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Big shoes to fill: Ron Carter retiring as director of NIU Jazz Ensemble

Ron Carter, professor emeritus and director of the Nothern Illinois University Jazz Ensemble, holds hands ensemble member as part of a tradition before the farewell concert for Carter on April 10 at the Duke Ellington Ballroom at the Holmes Student Center.
Ron Carter, professor emeritus and director of the Nothern Illinois University Jazz Ensemble, holds hands ensemble member as part of a tradition before the farewell concert for Carter on April 10 at the Duke Ellington Ballroom at the Holmes Student Center.

Ron Carter seems to have been destined for jazz greatness.

Given the same name as legendary jazz bassist Ron Carter; his first teaching job was at the alma mater of another jazz legend, Miles Davis. Carter, the director of the Northern Illinois University Jazz Ensemble, gave his farewell performance with the renowned ensemble April 10 in the same venue where Duke Ellington gave his last full performance with his orchestra almost exactly 40 years earlier – NIU’s Holmes Student Center.

“Some people are just special. [They] have an X-factor, because they were chosen to do what it is they do,” said Quentin Coaxum, a former student of Carter’s at NIU who is now a professional jazz trumpeter and teacher. “All the rest of us can do is just appreciate them while we have the opportunity.”

As Carter prepares to retire from NIU, his colleagues and former students remember his work ethic, recruiting abilities, and sheer talent.

Distinguished early career

Carter first got involved in music through singing in the church choir at the age of 8, and still credits his Christian faith as motivation.

“I’ve always been self-motivated to be the best. And also, I’m a Christian, so my faith in God and Jesus Christ, that motivates me and lets me know where all my strength comes from,” Carter said. “Because all the things I’ve done, I wouldn’t have been able to do anything without my faith.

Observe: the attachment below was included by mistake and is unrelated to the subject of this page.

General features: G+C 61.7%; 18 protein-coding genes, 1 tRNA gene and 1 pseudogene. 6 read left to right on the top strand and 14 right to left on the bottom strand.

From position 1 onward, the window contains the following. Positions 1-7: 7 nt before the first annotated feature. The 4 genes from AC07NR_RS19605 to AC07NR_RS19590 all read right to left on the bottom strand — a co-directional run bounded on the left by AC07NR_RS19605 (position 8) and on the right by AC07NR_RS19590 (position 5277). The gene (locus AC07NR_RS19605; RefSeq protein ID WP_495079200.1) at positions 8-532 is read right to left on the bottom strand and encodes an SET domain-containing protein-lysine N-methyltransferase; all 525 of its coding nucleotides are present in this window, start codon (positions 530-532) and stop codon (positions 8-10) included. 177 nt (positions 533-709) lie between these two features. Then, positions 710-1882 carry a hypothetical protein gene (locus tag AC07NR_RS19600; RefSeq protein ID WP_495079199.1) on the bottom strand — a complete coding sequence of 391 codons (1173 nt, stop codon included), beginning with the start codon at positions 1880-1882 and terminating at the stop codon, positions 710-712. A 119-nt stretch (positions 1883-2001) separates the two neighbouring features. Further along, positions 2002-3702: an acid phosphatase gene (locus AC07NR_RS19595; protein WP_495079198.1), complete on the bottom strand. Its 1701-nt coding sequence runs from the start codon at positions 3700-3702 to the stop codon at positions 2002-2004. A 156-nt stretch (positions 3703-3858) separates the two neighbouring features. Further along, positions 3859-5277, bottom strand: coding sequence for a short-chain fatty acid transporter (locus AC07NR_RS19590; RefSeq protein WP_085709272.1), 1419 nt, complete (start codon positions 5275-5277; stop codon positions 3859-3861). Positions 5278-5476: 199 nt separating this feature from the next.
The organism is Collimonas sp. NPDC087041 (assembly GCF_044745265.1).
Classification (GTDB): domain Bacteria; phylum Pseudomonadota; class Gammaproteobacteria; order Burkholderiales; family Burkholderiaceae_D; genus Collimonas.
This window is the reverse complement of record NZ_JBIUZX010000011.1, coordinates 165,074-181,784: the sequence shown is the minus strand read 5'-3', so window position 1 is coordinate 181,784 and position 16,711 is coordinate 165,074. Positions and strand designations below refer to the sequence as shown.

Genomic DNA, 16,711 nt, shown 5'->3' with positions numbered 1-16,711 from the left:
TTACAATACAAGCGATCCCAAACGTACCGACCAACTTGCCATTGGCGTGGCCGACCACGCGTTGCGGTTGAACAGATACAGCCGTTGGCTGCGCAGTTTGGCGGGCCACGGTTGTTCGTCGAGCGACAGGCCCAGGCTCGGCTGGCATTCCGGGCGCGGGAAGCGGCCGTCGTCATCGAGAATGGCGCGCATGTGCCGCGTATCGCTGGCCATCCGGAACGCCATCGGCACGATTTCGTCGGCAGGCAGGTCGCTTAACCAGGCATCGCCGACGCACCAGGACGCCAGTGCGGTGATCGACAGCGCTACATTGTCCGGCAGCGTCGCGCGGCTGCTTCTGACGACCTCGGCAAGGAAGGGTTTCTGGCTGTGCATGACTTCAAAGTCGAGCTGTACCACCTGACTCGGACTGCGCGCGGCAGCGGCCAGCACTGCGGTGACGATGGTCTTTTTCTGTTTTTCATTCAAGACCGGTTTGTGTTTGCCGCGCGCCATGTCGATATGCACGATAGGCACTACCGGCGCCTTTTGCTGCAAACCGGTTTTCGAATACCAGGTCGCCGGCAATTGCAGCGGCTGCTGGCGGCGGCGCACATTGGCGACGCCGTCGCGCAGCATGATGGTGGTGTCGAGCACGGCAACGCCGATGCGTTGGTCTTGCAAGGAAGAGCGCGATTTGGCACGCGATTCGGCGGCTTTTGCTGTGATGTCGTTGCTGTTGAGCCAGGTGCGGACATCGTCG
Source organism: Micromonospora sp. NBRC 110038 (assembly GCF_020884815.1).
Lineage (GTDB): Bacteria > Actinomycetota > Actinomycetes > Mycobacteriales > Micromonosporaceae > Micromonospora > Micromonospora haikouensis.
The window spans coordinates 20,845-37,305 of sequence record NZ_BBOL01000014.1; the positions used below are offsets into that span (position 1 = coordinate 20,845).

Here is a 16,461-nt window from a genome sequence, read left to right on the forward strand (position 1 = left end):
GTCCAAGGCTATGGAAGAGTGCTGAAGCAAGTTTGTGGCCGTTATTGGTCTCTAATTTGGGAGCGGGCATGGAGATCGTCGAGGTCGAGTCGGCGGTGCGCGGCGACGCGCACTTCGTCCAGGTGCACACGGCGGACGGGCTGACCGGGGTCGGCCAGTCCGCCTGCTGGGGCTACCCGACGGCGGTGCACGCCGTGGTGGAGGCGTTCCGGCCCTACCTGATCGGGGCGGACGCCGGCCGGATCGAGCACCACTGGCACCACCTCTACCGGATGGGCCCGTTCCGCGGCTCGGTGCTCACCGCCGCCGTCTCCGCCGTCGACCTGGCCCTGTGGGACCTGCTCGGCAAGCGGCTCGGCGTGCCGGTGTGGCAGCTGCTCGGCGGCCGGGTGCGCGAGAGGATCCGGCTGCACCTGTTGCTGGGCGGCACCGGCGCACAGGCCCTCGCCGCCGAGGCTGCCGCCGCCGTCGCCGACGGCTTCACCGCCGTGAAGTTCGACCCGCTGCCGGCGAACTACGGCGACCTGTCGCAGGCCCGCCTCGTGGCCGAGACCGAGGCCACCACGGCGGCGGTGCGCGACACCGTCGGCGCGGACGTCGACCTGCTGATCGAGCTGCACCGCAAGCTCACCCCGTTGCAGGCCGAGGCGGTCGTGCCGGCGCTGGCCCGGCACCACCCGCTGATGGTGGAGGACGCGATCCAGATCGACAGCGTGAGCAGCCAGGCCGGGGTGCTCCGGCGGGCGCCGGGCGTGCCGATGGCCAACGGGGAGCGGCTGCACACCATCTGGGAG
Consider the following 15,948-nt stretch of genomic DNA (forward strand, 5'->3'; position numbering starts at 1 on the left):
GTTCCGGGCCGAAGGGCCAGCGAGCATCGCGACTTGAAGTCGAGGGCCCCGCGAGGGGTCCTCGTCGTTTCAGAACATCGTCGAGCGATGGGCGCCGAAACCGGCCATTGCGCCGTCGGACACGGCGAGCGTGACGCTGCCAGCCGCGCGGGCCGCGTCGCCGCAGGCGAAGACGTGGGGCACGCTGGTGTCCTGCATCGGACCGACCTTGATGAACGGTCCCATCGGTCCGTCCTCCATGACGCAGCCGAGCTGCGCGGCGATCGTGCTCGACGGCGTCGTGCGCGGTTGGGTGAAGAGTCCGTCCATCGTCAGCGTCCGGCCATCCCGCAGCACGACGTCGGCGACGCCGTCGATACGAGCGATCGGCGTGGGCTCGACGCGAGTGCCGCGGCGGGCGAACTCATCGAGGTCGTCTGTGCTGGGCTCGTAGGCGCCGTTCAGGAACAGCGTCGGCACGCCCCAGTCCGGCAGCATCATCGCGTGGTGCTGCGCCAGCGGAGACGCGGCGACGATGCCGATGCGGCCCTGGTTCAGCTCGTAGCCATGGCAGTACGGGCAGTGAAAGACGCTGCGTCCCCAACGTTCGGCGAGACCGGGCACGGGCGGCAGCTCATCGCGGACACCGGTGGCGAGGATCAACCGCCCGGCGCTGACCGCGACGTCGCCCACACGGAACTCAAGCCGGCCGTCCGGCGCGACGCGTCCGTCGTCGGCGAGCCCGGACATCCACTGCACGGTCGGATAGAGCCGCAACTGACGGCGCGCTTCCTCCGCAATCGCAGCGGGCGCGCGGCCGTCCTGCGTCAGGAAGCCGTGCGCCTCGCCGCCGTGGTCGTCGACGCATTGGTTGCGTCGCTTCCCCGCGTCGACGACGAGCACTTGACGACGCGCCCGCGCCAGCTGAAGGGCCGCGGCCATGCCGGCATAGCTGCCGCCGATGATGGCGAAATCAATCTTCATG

“One thing about the Afro-American experience and Afro-American music: it’s always come through the church.”

After earning his master’s degree in music education from the University of Illinois in Champaign-Urbana, he began his first teaching job in 1977 at Lincoln High School in East St. Louis, the alma mater of Miles Davis, whom he got to know.

Carter walked into a difficult situation there, said Russell Gunn, a two-time Grammy-nominated jazz trumpeter and former student at Lincoln. East St. Louis was a community in decline, and he faced opposition from the school board and from parents who didn’t understand his demanding regimen.

“What we understand now is he was a genius,” said Gunn. “The first thing is that he kept us off the streets, which for sure would have taken all of us if we didn’t have that safe haven. And for a lot of us, he gave us careers – and not just us who are doing well as musicians. The work ethic [we] learned there served [us] well.”

Carter’s jazz band at Lincoln was so successful that they were often mistaken for an arts school when they performed, not only because of how well they played, but because of how professional they were. They went on a European tour and performed at the North Sea Jazz Festival in the Netherlands in front of Dizzy Gillespie and Art Blakey and their bands.